Calgary: Baby killer Harsimrat Kahlon not a victim of her culture and religion
27-year-old Harsimrat Kahlon, known to friends and family as Simmi, was found dead in her northeast basement suite in October of 2009, the victim of post-birth complications.
Photograph by: Archive, Calgary Herald
She wrote of feeling worthless, of her steadily deteriorating emotional state and lack of hope.
Yet she never devoted an ounce of ink to her babies, three innocent little souls who, by all accounts, departed this earth not long after letting out their first cries.
In a case no less upsetting and confounding today than when it first came to light — that, in the end, receives closure, thanks to highly educated guesses but no absolute certainty — it was Harsimrat Kahlon’s diary that gave the best clues to what was in, and what was conspicuously absent from, her heart.
Over the next few days, unlucky family members, and police officers, stumbled onto an even greater tragedy: the decomposing bodies of three babies, concealed in airtight containers hidden in suitcases.
The horrifying discovery shocked an entire city.
How could her friends, her co-workers, even her trucker boyfriend, not have known she was pregnant on any of these occasions, let alone even suspect a tragedy of such unimaginable proportions was unfolding over the last few years?
As I wait with a group of fellow media in a conference room at the Calgary Police Service’s downtown headquarters, my mind is filled with these and other questions.
Insp. Guy Slater of the CPS speaks first, explaining that some of the mysteries have now been solved: DNA proves all the babies, a boy and two girls, were Simmi’s; that one of those babies, a girl named Reet, was a confirmed live birth at a local hospital in 2005; and that after extensive questioning, all are satisfied that the troubled woman had no accomplices in what is being labelled a case of infanticide.
But it was Simmi herself, her personal torment scrawled into a diary, that provided the biggest piece of the puzzle.
The native of Chandigarh, a pretty town in India’s Punjabi state, was not a victim of her culture and religion, acting out extreme beliefs — which are explicitly forbidden by the Sikh faith — that female children are a burden because of the prohibitive cost of dowries, or that pregnant, single women are a shame on society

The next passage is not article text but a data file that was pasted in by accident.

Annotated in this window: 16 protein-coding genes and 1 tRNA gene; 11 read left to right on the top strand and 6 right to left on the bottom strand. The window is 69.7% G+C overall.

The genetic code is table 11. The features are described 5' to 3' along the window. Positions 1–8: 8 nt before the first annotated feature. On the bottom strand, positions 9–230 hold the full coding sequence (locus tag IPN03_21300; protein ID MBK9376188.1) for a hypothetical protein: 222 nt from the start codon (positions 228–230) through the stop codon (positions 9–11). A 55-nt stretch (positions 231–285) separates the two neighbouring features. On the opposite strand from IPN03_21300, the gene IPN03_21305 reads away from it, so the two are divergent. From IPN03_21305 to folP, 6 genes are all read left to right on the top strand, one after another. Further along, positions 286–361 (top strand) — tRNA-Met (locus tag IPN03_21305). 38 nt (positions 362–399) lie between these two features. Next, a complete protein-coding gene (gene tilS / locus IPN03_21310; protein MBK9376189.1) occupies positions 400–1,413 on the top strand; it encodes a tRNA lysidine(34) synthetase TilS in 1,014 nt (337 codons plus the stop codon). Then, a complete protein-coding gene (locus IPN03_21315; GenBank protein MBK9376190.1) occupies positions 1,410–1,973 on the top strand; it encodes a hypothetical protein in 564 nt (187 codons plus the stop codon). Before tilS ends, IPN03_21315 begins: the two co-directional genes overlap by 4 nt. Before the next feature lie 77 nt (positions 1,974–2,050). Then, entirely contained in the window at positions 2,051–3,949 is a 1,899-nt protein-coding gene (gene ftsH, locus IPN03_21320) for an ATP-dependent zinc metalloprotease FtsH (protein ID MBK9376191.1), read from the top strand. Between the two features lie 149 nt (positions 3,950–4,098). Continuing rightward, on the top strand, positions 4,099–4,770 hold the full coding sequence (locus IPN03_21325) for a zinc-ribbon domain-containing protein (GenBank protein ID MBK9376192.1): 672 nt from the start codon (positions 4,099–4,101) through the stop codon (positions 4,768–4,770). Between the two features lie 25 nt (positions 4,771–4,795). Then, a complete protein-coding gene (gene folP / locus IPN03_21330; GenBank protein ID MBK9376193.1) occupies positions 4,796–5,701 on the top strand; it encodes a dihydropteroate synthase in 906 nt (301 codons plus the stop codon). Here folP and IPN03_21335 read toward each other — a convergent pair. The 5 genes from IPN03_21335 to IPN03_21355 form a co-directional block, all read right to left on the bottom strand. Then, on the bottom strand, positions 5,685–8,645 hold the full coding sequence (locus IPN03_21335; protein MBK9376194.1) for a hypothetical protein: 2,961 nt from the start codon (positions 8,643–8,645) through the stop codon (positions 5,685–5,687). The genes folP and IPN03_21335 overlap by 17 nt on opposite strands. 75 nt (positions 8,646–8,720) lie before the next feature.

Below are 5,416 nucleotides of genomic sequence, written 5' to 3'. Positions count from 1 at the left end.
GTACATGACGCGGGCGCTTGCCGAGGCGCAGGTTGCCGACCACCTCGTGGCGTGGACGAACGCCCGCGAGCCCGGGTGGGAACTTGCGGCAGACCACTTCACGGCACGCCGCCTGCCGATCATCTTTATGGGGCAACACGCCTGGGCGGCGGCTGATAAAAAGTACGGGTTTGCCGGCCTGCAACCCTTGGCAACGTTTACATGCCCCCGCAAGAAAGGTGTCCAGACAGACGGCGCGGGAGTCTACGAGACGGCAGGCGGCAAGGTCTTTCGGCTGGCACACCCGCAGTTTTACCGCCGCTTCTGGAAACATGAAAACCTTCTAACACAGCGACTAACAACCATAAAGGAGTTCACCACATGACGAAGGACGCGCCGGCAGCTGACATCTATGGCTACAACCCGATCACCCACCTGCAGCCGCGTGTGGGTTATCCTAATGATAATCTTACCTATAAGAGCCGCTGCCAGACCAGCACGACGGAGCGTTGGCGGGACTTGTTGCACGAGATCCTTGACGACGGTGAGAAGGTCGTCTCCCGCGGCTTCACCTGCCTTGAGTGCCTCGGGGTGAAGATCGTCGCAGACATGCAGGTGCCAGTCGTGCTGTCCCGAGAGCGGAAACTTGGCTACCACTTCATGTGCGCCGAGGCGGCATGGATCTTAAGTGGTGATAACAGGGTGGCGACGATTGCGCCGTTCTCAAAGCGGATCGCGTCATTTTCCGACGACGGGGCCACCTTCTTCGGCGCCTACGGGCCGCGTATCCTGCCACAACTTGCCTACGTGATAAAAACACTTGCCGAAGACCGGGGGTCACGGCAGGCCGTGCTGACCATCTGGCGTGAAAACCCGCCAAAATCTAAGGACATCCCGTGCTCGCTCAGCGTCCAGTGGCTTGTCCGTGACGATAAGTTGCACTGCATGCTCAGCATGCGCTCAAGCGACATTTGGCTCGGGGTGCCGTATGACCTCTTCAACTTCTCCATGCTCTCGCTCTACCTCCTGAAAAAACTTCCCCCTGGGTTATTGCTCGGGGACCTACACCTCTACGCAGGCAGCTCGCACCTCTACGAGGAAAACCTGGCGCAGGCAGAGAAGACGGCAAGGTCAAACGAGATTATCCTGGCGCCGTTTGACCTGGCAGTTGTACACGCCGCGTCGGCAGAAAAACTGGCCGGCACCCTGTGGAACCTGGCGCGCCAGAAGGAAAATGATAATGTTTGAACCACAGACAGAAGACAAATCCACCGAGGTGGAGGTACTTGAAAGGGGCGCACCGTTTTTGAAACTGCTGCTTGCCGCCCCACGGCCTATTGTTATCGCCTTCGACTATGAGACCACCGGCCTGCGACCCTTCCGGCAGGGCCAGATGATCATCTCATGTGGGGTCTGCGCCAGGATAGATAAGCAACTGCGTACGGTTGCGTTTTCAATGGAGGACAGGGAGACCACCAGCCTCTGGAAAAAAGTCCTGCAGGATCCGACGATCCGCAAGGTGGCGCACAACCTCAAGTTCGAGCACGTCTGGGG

Indeed, her actions horrified our city’s fervently family-oriented Indo-Canadian community even more.
Many of them knew that this horrifying incident would cast a pall on an immigrant population often described as one of Canada’s most successful, as people searched for answers to how a young woman could kill her own.
No, it was a mental disorder, says an expert in such matters, that most likely led to the years of deception and death that Simmi has left as her legacy.
According to University of Calgary adjunct professor Thomas Dalby, Simmi was a clear case of borderline personality disorder, which is found in about four per cent of the population and can vary from experiencing unstable relationships and emotions to psychotic breaks that can unleash the most unthinkable and inexplicable criminal behaviour.
In a rare case made even more rare by the death of the mother, Dalby explains the unique challenges of what he calls “a psychological autopsy,” gaining insight into a deceased individual’s mental state by interviewing those who knew her best.
At best, he reminds us, we can only have “a strong hypothesis” and no scientific certainty that she was suffering from borderline personality disorder.
But in death, her written words gave her away, and offered a team of hard-working police officers and psychologists at least a strong hypothesis as to how, and why, such an unimaginable thing could happen. That’s as certain as it’s ever going to get.
© Copyright (c) The Calgary Herald
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